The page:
Comprised of artisans, community members, and experts in the fields of art, design, rural management, and museums, Kala Raksha today works with nearly 1,000 embroidery artisans of seven ethnic communities. Artisans produce some of the most exquisitely hand embroidered and patchworked garments, accessories, and home furnishings made in Kutch.

Kala Raksha Vidhyalaya

In November 2005, Kala Raksha launched Kala Raksha Vidhyalaya (KRV), an institution of design for working with traditional artisans of Kutch, the first such institution in India. Evolved from years of design development based at the Kala Raksha Museum, KRV is an educational institution open to working artisans of Kutch, conservatively estimated at 50,000. It aims to provide knowledge and skills directly relevant to the artisan’s traditional art to enable market appropriate innovation, while honoring and strengthening the tradition.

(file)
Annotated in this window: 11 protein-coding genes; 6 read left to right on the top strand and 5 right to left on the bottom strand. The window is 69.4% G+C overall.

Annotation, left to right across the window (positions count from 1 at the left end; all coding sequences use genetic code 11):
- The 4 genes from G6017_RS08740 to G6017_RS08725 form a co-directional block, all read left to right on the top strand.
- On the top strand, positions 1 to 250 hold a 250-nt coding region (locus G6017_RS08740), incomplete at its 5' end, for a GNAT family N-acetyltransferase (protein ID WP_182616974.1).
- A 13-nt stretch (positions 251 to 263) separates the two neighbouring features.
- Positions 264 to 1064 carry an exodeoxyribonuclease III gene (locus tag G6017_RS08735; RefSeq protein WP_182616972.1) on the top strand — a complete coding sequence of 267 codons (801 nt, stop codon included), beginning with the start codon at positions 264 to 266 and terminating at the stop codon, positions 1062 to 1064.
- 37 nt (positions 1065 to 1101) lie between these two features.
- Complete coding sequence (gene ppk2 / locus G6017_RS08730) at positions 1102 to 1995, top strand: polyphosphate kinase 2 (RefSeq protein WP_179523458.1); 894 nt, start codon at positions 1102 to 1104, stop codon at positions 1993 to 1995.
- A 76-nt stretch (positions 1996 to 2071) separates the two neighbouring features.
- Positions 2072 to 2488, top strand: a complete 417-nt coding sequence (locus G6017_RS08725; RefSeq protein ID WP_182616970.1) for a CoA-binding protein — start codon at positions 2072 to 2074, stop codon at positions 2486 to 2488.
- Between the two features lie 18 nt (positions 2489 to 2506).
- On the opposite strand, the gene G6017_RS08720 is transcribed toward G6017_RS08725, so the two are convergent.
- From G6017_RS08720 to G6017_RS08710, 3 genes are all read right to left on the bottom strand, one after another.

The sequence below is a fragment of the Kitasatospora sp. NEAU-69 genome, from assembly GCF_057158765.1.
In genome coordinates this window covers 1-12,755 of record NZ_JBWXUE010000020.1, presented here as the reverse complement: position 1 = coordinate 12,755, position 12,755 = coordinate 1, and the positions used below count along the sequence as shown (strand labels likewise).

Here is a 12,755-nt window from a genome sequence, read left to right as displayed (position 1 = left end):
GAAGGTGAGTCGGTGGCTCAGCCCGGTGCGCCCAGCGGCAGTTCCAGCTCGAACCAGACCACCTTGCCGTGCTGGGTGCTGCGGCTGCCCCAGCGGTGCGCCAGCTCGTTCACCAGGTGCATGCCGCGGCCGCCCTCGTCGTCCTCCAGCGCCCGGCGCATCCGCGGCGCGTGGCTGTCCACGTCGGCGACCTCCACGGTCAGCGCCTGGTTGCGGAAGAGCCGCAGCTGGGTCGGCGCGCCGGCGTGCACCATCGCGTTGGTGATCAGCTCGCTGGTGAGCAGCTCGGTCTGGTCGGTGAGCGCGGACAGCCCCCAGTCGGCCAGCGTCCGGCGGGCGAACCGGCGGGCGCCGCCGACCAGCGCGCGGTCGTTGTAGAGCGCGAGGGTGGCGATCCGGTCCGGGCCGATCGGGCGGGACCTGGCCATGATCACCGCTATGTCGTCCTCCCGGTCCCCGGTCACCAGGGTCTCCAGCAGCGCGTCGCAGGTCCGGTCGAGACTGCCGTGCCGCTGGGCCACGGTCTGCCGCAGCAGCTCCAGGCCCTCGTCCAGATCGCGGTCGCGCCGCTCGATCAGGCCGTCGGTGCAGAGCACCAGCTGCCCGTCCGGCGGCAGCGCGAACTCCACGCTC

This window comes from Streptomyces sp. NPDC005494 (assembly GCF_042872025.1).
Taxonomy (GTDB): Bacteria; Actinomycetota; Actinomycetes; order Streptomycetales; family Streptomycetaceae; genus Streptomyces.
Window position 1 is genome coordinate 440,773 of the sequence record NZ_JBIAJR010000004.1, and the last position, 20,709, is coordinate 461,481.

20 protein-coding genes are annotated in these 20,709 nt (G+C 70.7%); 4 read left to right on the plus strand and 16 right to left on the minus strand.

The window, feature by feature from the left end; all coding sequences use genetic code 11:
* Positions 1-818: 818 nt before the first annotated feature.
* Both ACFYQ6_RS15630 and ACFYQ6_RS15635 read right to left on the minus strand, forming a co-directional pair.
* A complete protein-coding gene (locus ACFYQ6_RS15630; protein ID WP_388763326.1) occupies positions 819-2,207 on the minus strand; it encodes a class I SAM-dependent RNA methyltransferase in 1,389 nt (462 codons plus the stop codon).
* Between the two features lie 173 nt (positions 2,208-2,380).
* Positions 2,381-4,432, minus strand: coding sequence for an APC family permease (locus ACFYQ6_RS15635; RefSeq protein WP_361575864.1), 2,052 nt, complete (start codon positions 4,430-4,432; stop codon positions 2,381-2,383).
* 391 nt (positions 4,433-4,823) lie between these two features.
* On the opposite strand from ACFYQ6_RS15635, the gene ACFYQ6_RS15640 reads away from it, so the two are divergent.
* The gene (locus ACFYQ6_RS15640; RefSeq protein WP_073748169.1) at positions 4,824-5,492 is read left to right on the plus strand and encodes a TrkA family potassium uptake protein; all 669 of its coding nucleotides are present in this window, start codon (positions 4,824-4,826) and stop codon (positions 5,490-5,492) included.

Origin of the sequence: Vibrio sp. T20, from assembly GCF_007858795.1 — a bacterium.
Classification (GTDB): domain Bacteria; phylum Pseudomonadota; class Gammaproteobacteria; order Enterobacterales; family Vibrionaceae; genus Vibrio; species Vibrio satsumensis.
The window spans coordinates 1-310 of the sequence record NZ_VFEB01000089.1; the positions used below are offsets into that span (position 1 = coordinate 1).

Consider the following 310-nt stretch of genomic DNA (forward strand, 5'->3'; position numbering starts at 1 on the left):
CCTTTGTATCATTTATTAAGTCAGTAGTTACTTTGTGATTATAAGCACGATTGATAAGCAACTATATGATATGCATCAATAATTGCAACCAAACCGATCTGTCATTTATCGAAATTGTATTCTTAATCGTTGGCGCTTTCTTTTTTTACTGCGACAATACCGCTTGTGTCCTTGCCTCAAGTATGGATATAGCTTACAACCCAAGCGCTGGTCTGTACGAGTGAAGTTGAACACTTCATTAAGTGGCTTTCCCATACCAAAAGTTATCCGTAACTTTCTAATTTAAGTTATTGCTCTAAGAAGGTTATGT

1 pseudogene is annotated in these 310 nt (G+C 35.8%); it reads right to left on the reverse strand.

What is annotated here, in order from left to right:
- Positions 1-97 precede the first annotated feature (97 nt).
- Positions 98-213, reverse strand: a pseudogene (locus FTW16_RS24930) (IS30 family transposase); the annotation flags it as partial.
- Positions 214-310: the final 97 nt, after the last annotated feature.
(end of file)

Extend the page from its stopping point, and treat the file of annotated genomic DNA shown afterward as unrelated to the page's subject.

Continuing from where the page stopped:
The KR Museum’s collection is used as a primary resource for artisans during their design training.

As working artisans can rarely leave their homes and work for long periods, the course is a series of modular classes conducted in a local residential setting. Situated on eight acres in a rural setting near the Gulf of Kutch, the campus houses craft studios and a computer-aided-design center. The curriculum is continually revised to address the needs of both artisans and market.

Kala Raksha Vidhyalaya artisans work on developing their theme for designs.